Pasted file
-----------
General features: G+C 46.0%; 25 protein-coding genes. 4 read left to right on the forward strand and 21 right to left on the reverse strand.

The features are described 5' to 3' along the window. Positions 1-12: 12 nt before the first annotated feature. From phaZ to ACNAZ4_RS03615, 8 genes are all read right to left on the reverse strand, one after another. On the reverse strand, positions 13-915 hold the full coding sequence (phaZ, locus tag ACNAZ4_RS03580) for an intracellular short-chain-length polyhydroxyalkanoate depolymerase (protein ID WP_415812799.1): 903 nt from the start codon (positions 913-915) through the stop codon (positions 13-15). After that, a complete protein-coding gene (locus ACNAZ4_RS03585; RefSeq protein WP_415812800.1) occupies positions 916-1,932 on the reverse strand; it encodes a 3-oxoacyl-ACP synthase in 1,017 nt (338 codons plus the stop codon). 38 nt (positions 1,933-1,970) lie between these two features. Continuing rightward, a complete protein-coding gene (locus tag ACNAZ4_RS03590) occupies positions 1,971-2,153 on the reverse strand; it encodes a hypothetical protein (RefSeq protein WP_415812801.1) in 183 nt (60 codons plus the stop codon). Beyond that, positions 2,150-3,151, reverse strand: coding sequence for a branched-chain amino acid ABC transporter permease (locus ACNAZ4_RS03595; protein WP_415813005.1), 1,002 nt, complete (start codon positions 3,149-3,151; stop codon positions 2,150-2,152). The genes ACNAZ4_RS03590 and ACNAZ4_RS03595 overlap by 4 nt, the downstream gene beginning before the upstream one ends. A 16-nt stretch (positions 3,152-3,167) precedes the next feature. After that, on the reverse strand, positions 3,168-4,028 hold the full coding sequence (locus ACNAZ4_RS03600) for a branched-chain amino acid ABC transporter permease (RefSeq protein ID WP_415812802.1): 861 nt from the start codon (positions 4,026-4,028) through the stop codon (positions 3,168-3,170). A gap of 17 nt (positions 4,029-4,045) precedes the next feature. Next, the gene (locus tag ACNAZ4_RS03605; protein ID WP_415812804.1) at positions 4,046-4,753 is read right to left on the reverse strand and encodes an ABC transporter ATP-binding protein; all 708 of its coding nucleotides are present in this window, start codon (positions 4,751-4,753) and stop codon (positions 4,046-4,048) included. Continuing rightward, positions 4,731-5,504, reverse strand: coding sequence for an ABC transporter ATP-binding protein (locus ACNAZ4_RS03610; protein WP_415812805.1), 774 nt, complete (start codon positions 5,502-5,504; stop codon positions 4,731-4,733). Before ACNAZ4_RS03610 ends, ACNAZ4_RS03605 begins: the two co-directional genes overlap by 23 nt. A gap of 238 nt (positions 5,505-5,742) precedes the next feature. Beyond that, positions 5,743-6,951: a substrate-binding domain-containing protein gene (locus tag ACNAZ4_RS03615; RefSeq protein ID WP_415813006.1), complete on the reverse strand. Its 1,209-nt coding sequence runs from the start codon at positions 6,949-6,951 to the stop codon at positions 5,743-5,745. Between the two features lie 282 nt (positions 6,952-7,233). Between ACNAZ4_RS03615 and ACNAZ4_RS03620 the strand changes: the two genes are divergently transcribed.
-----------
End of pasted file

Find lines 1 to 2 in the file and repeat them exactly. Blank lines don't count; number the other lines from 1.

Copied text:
General features: G+C 46.0%; 25 protein-coding genes. 4 read left to right on the forward strand and 21 right to left on the reverse strand.

The features are described 5' to 3' along the window. Positions 1-12: 12 nt before the first annotated feature. From phaZ to ACNAZ4_RS03615, 8 genes are all read right to left on the reverse strand, one after another. On the reverse strand, positions 13-915 hold the full coding sequence (phaZ, locus tag ACNAZ4_RS03580) for an intracellular short-chain-length polyhydroxyalkanoate depolymerase (protein ID WP_415812799.1): 903 nt from the start codon (positions 913-915) through the stop codon (positions 13-15). After that, a complete protein-coding gene (locus ACNAZ4_RS03585; RefSeq protein WP_415812800.1) occupies positions 916-1,932 on the reverse strand; it encodes a 3-oxoacyl-ACP synthase in 1,017 nt (338 codons plus the stop codon). 38 nt (positions 1,933-1,970) lie between these two features. Continuing rightward, a complete protein-coding gene (locus tag ACNAZ4_RS03590) occupies positions 1,971-2,153 on the reverse strand; it encodes a hypothetical protein (RefSeq protein WP_415812801.1) in 183 nt (60 codons plus the stop codon). Beyond that, positions 2,150-3,151, reverse strand: coding sequence for a branched-chain amino acid ABC transporter permease (locus ACNAZ4_RS03595; protein WP_415813005.1), 1,002 nt, complete (start codon positions 3,149-3,151; stop codon positions 2,150-2,152). The genes ACNAZ4_RS03590 and ACNAZ4_RS03595 overlap by 4 nt, the downstream gene beginning before the upstream one ends. A 16-nt stretch (positions 3,152-3,167) precedes the next feature. After that, on the reverse strand, positions 3,168-4,028 hold the full coding sequence (locus ACNAZ4_RS03600) for a branched-chain amino acid ABC transporter permease (RefSeq protein ID WP_415812802.1): 861 nt from the start codon (positions 4,026-4,028) through the stop codon (positions 3,168-3,170). A gap of 17 nt (positions 4,029-4,045) precedes the next feature. Next, the gene (locus tag ACNAZ4_RS03605; protein ID WP_415812804.1) at positions 4,046-4,753 is read right to left on the reverse strand and encodes an ABC transporter ATP-binding protein; all 708 of its coding nucleotides are present in this window, start codon (positions 4,751-4,753) and stop codon (positions 4,046-4,048) included. Continuing rightward, positions 4,731-5,504, reverse strand: coding sequence for an ABC transporter ATP-binding protein (locus ACNAZ4_RS03610; protein WP_415812805.1), 774 nt, complete (start codon positions 5,502-5,504; stop codon positions 4,731-4,733). Before ACNAZ4_RS03610 ends, ACNAZ4_RS03605 begins: the two co-directional genes overlap by 23 nt. A gap of 238 nt (positions 5,505-5,742) precedes the next feature. Beyond that, positions 5,743-6,951: a substrate-binding domain-containing protein gene (locus tag ACNAZ4_RS03615; RefSeq protein ID WP_415813006.1), complete on the reverse strand. Its 1,209-nt coding sequence runs from the start codon at positions 6,949-6,951 to the stop codon at positions 5,743-5,745. Between the two features lie 282 nt (positions 6,952-7,233). Between ACNAZ4_RS03615 and ACNAZ4_RS03620 the strand changes: the two genes are divergently transcribed.